15 mm was used, the temperature of which was controlled by
a furnace. Space above and below the catalyst bed (1.5 g) was
packed with quartz powder (3 g) to ensure proper distribution
of uid ow. A thermocouple was inserted into the center of
the catalyst bed to indicate bed temperature. The channeling
and heat transfer effects in the reactor could be neglected as
the radial aspect ratio (bed diameter to catalyst particle diameter) was >15. The axial aspect ratio i.e. the ratio of catalyst
bed length to catalyst particle diameter was >30 and hence
the dispersion effects can be also neglected (Anderson and
Pratt, 1985). In all runs, except for the initial data points, the
carbon and hydrogen balance was within 1.5%.

2.3.

Experimental procedure

The reactor was rst heated under hydrogen ow of


18.3 Nml/min at about 5 C/min to 530 C to desorb the
adsorbed moisture, if any, and then the catalyst was reduced
in hydrogen ow at 530 C for 1 h in the reactor. The kinetic
experiments were carried out at 620 C with molar ratio of
hydrogen to hydrocarbon equal to 0.6 and weight hourly
space velocity (WHSV) 2.2 h1 . The gas products were analyzed

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chemical engineering research and design 9 0 ( 2 0 1 2 ) 10901097

Fig. 1 Schematic diagram of the experimental setup.


using online gas chromatography Agilent 6890N RGA, which
was equipped with a capillary column, HP-Plot Al2 O3 /Na2 SO4 ,
50 m, 530 m, 15.0 m and FID detector. The concentration of
propane, propylene and lower hydrocarbons was measured
in the product stream to calculate conversion, selectivity and
yield of the reactions.
The product selectivities were calculated based on moles
of carbon converted. The conversion of propane by reaction i
was calculated as:
Conversion by reaction i
=

moles of propane in moles of propane converted by reaction i


mole of propane in

Larsson et al. (1996) found that among several kinetic models tested for dehydrogenation of propane on PtSn/Al2 O3
catalysts, simple power-law model of this type resulted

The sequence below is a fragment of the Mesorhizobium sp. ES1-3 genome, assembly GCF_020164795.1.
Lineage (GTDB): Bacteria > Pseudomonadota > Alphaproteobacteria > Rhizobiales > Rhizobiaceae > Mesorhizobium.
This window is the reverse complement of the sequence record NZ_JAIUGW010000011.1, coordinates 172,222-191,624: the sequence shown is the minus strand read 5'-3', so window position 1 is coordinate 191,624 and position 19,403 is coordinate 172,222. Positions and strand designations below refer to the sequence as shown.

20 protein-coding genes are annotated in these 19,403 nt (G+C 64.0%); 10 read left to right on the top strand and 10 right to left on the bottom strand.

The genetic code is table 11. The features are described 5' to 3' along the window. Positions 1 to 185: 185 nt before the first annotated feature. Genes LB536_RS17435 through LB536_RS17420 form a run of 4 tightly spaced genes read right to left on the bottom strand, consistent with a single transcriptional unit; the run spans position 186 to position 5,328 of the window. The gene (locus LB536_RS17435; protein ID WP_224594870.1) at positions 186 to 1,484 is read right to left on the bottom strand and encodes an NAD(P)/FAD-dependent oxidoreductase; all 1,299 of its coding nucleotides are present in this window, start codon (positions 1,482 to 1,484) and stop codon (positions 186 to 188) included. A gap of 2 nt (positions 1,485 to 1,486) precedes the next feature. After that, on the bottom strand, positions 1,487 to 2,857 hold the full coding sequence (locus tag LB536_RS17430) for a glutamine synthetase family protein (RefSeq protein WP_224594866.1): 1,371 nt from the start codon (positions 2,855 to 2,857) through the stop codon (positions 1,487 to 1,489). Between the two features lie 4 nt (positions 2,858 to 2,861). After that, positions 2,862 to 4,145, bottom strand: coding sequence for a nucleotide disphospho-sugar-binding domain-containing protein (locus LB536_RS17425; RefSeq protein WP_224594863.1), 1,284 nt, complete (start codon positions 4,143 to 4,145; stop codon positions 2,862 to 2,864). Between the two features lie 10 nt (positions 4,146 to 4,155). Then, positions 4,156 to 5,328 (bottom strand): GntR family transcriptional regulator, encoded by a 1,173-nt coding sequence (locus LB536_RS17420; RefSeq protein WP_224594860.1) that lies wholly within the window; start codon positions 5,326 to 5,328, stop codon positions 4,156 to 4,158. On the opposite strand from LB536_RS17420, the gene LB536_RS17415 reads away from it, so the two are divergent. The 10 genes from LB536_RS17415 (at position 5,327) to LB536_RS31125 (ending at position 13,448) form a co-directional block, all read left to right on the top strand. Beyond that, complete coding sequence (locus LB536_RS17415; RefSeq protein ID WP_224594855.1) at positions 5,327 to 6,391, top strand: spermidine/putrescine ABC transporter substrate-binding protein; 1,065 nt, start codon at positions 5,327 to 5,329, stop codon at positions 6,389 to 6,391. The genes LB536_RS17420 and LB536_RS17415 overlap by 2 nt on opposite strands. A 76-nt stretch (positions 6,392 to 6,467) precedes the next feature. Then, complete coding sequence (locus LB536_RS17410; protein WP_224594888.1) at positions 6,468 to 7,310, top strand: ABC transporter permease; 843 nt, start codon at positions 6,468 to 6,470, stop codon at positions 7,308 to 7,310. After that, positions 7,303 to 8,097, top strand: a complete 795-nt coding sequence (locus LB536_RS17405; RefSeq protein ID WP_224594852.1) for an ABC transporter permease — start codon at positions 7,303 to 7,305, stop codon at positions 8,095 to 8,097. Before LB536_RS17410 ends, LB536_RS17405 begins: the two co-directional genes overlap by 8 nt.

in the best t. In fact most mechanistic kinetic models,
e.g. LongmuirHinshelwoodHougenWatson (LHHW) based
model of Padmavathi et al. (2005) with surface reaction as
rate-limiting step, approach to power law expressions at the
high-temperature, low-partial pressure (low surface coverage
(Scott Fogler, 1999)) prevalent in lower-parafn dehydrogenation practice.
To account for catalyst deactivation, the reaction rate can
be written in terms of site activity as:

(4)


r 1 = k1 a1

The test run times were comparable to one catalyst cycle


(57 days) in the Oleex process when the catalyst being sent to
continuous catalyst regeneration (CCR) unit for regeneration.

3.

Kinetic and reactor model

3.1.

Kinetic expressions


r 1 = k1 CA k1 CB CH2 = k1

CB CH2
CA
Keq


(5)

where r1 is the rate of conversion of propane to propylene (reaction (1)) per catalyst weight, k1 and k1 are the
rate constants of forward and backward reactions, respectively, Keq is the equilibrium constant at reaction temperature,
C is the concentration, and, A and B, respectively, representing the key components, propane and propylene.

CB CH2
Keq


(6)

in which the activity of dehydrogenation sites, a1 , is dened


as (Scott Fogler, 1999):
a1 (t) =

Most previous studies have shown that dehydrogenation reaction is rst-order in parafn concentration and negative half
to zeroth-order in hydrogen concentration (Resasco, 2003).
Therefore to incorporate the rst-order dependence on parafn concentration, hydrogen-inhibition effect, and chemical
equilibrium limitation, the following expression is assumed
to represent kinetics of the reaction:

CA

r 1 (t)
r 1 (t = 0)

(7)

Considering volume change of reaction, following necessary algebraic manipulations, one arrives at the following
expression for reaction rate in terms of propane conversion
(Moghimpour Bijani and Sahebdelfar, 2008):
r 1 =

k1 a1 CA0 (Xe1 X1 )( + X1 )
(1 + A X1 )

(8)

in which
=

Xe1 + (H + B ) + H B (1 A + A Xe1 )


(H + Xe1 )(B + Xe1 )

(1 + A Xe1 Xe1 ) + A Xe1 (H + B ) + A H B


(H + Xe1 )(B + Xe1 )

(9)

(10)

where H , B and CA0 are hydrogen/parafn, olen/parafn


molar ratios and propane concentration in the feed, respectively, X1 is propane conversion to propylene, Xe1 is the